I understand from colleagues in Dorset that they are now considering applying to Mr Gove to designate the Dorset area of the Jurassic Coast from Poole Harbour to Lyme Regis to be included in a National Park.
This very important review of the AONBs and National Parks could mean that with the current policy of EDDC we may find ourselves having a new National Park in Dorset and in the South Hams but none in our area!
This would be a travesty in East Devon considering that one of the Jurassic Coast`s most important areas is the undercliff between Lyme Regis and Seaton and we already have the Pebblebed Heaths and the Blackdown Hills.
The loss to East Devon’s Tourist trade and the exclusion of funding and grants that will be allocated to the new National Parks would mean our area lose out on a once in a lifetime opportunity for protecting our beautiful unique landscape.
East Devon District Council is discussing with their neighbours in the west (Exeter, Teignbridge, Mid Devon Councils) a plan development. The GESP (the Greater Exeter Strategic Plan) is looking at the “Growth Area” for possible expansion of housing and commerce within the confines of commuting distance of the main driver which is the growth of the City of Exeter.
However up to now our dialogue with our eastern neighbours has resulted in a negative response to a joint National Park.
I would strongly support that we endeavour to work with our growth point neighbours to the East but at the same time discuss with the National Park Panel and our Dorset neighbours to plan a balanced and unique area of managed economic growth to provide the required housing, infrastructure and commerce, and at the same time expand the AONB designated areas and strive for a joint Jurassic National Park that would include the most important natural areas in our district.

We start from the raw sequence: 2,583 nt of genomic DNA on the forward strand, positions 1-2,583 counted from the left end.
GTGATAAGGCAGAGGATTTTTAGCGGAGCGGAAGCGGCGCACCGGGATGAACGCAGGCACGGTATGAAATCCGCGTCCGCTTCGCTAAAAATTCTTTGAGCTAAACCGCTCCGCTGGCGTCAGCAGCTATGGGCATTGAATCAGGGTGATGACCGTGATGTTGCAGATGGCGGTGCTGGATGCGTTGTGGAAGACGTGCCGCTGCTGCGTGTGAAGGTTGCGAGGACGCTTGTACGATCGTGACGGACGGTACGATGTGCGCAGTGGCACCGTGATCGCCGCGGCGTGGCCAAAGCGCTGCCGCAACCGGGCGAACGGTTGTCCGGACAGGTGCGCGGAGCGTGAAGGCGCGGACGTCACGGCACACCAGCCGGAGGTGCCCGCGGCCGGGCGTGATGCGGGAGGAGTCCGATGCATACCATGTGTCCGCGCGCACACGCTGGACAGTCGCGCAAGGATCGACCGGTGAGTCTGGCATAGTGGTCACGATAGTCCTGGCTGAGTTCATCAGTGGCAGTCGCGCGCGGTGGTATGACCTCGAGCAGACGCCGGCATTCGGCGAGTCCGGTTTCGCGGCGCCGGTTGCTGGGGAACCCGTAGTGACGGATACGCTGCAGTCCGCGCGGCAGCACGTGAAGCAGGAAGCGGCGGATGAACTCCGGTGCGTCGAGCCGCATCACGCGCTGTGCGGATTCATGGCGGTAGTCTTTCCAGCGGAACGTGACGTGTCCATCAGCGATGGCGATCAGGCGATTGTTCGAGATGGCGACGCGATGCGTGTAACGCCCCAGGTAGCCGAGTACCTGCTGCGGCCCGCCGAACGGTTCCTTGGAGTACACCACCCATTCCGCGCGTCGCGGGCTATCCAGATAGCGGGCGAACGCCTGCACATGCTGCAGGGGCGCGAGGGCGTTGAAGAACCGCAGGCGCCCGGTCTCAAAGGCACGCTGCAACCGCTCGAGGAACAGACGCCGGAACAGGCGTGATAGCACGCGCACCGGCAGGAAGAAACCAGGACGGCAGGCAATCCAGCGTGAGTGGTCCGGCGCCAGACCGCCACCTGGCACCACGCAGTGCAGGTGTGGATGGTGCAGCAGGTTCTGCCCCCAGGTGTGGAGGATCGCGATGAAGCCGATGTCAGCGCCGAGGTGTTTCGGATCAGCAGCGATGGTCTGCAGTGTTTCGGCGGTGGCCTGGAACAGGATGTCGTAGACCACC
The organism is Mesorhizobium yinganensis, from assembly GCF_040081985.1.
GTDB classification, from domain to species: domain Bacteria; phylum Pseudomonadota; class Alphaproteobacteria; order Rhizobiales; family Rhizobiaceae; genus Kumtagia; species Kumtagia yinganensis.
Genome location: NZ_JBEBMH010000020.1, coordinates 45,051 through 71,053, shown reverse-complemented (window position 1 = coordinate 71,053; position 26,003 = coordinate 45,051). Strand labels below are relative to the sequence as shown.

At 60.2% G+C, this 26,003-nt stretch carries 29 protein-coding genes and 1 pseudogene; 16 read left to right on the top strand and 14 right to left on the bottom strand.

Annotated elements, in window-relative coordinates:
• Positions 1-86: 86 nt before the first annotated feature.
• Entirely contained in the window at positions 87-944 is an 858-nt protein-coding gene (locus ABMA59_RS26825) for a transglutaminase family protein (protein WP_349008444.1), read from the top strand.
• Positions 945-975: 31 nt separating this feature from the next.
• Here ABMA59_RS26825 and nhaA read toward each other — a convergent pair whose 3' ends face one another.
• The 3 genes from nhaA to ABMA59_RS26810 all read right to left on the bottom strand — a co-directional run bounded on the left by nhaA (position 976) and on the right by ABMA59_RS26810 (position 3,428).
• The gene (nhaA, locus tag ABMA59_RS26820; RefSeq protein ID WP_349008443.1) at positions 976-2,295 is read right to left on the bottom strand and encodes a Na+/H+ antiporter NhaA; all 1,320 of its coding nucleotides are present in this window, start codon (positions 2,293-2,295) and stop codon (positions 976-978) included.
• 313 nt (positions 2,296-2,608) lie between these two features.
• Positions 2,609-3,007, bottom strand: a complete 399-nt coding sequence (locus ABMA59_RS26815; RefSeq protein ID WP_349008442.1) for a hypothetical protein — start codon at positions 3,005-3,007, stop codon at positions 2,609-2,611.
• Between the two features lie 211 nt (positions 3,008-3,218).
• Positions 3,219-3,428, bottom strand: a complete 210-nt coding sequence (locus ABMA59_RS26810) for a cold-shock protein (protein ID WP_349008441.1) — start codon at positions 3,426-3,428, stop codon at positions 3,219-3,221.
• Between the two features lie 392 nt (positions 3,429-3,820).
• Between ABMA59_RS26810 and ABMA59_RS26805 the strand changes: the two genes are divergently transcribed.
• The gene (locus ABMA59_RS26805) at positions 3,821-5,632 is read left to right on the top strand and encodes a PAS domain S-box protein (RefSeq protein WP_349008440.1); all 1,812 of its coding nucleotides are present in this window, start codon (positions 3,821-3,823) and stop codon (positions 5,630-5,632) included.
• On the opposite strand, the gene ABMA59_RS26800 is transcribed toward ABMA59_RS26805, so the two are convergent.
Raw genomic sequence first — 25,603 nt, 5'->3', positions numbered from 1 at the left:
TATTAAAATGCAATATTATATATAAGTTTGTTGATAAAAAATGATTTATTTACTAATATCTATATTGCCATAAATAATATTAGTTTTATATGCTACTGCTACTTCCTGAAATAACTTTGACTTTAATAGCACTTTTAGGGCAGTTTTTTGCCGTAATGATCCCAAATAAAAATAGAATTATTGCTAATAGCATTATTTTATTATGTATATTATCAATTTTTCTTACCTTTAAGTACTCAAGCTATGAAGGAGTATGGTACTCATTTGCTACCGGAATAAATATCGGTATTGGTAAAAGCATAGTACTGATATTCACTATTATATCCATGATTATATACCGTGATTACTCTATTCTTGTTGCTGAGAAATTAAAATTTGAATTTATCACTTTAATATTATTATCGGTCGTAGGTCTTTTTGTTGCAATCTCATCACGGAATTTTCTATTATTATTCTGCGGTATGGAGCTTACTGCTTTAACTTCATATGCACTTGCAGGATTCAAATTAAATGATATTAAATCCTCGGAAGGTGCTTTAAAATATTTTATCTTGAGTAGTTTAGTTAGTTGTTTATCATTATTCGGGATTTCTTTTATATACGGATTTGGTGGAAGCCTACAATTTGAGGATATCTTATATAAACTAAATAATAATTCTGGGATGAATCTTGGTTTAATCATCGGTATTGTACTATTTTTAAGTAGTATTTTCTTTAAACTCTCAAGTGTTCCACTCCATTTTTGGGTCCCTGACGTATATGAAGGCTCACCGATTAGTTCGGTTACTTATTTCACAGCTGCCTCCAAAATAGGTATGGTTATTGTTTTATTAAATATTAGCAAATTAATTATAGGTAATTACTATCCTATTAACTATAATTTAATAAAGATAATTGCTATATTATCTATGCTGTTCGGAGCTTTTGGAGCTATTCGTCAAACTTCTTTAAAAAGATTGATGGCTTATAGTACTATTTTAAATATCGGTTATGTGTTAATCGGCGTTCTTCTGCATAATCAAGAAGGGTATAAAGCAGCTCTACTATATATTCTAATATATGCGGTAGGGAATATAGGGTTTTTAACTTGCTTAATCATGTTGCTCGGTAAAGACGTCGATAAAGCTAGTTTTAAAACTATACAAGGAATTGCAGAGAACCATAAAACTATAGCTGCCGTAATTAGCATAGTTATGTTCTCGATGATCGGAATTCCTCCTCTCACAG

East Devon is about to be placed at a crossroads, do we ignore our wonderful and unique selling point which is our countryside and only concentrate on growth or do we aim to deliver on both these important issues?
This issue most not become a Party-Political tool, but be endorsed by all the parties and independents at East Devon District Council.
I therefore ask for your support and urgent consideration.
Councillor Geoff Jung
Raleigh Ward. East Devon District Councillor”
Gove wants more national parks. Dorset wanted a Jurassic National Park for Dorset and East Devon. Then EDDC Leader Paul Diviani said NO, NO, NO – we would lose control of planning (housing growth is heavily restricted in national parks).
And Clinton Devon Estates is most definitely against it too:
And we wouldn’t want that, would we ….. well, naturally, of course, Owl would! And Owl suspects many others would welcome it.
A test of new Leader Ian Thomas’s green credentials?
“New wave of national parks could be created under Michael Gove’s plans for a ‘Green Brexit’
A new generation of National Parks could be created under Michael Gove’s plans for a “Green revolution”, The Telegraph can disclose.
The Environment Secretary is announcing on Sunday a sweeping review of the country’s protected landscapes, 70 years after the designation of the first National Parks.
The review, to be conducted by a panel led by Julian Glover, a former Downing Street adviser, “will look at both extending existing sites or creating new ones”, Mr Gove’s department said.